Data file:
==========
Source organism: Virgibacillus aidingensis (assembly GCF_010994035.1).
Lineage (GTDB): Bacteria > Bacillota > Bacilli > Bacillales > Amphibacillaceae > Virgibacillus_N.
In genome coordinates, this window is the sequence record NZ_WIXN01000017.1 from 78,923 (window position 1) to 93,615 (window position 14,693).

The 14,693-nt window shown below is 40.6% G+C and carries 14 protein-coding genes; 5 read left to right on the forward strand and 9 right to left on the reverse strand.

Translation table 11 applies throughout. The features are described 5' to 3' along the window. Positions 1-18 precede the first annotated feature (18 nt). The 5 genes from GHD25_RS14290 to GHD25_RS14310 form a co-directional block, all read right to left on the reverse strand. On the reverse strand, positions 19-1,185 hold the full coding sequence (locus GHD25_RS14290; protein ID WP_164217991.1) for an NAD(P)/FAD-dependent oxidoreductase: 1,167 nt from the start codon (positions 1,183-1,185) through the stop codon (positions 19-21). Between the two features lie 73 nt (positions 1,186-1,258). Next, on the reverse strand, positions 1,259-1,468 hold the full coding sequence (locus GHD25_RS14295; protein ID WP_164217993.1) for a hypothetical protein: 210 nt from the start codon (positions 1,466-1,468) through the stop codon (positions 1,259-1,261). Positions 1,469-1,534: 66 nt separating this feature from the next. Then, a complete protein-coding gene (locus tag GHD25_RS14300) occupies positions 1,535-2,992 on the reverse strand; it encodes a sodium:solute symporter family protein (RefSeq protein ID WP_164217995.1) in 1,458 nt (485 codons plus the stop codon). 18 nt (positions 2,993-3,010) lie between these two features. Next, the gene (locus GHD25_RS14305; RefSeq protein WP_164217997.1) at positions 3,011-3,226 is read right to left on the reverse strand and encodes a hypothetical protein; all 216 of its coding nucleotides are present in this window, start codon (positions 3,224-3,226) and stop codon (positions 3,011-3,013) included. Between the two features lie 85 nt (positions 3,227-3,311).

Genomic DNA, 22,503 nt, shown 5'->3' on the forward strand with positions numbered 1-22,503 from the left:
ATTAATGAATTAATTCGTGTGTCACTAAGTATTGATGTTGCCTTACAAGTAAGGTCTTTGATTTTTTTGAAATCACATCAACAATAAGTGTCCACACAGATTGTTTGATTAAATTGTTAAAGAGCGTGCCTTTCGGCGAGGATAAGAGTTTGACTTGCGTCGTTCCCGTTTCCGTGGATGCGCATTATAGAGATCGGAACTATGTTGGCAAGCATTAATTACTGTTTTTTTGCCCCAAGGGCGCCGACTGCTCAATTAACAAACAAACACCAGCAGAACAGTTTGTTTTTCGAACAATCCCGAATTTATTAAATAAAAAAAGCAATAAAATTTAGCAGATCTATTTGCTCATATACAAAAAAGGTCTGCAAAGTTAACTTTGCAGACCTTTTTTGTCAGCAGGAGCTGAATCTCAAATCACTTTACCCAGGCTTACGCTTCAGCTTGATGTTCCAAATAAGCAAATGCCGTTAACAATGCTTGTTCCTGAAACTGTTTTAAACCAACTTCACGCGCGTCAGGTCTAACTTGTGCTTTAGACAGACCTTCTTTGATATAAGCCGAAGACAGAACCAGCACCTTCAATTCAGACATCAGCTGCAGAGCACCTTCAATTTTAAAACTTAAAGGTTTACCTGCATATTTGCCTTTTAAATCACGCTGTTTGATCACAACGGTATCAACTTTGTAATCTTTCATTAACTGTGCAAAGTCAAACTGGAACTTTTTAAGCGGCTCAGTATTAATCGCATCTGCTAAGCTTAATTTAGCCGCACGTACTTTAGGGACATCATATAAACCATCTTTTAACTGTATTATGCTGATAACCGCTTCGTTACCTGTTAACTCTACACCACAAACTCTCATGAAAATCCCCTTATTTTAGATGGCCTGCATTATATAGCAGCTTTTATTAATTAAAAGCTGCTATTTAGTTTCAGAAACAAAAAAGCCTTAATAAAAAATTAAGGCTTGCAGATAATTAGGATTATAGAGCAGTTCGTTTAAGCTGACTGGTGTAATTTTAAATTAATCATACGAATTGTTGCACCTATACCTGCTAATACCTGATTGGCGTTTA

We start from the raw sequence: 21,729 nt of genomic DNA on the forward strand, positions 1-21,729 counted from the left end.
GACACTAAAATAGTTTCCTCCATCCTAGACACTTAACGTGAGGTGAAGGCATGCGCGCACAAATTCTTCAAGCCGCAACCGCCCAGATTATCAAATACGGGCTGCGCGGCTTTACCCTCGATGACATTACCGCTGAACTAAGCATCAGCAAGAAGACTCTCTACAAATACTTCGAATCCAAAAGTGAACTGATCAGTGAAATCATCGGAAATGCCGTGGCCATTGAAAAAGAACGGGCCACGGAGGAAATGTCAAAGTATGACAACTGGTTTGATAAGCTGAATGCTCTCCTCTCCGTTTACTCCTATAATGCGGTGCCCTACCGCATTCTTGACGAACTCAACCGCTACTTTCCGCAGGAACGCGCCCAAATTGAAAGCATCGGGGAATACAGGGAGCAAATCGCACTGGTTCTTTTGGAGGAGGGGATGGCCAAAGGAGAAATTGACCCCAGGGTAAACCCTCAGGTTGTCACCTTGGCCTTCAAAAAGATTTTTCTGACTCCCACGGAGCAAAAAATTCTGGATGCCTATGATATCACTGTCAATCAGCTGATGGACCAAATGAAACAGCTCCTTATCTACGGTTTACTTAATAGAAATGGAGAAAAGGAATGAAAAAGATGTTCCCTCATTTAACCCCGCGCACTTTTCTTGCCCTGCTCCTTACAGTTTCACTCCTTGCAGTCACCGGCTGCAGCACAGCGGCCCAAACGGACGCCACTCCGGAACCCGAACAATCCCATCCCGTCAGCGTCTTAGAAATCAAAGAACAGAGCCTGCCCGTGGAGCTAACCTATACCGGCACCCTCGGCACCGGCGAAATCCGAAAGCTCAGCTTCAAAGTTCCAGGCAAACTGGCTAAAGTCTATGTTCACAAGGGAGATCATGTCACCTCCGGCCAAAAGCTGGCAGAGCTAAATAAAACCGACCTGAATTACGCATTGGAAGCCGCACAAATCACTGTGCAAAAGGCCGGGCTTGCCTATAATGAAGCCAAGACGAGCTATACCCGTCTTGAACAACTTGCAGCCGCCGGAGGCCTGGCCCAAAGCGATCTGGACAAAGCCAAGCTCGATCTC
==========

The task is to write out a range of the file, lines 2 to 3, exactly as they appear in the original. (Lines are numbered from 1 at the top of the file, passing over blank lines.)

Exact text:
Lineage (GTDB): Bacteria > Bacillota > Bacilli > Bacillales > Amphibacillaceae > Virgibacillus_N.
In genome coordinates, this window is the sequence record NZ_WIXN01000017.1 from 78,923 (window position 1) to 93,615 (window position 14,693).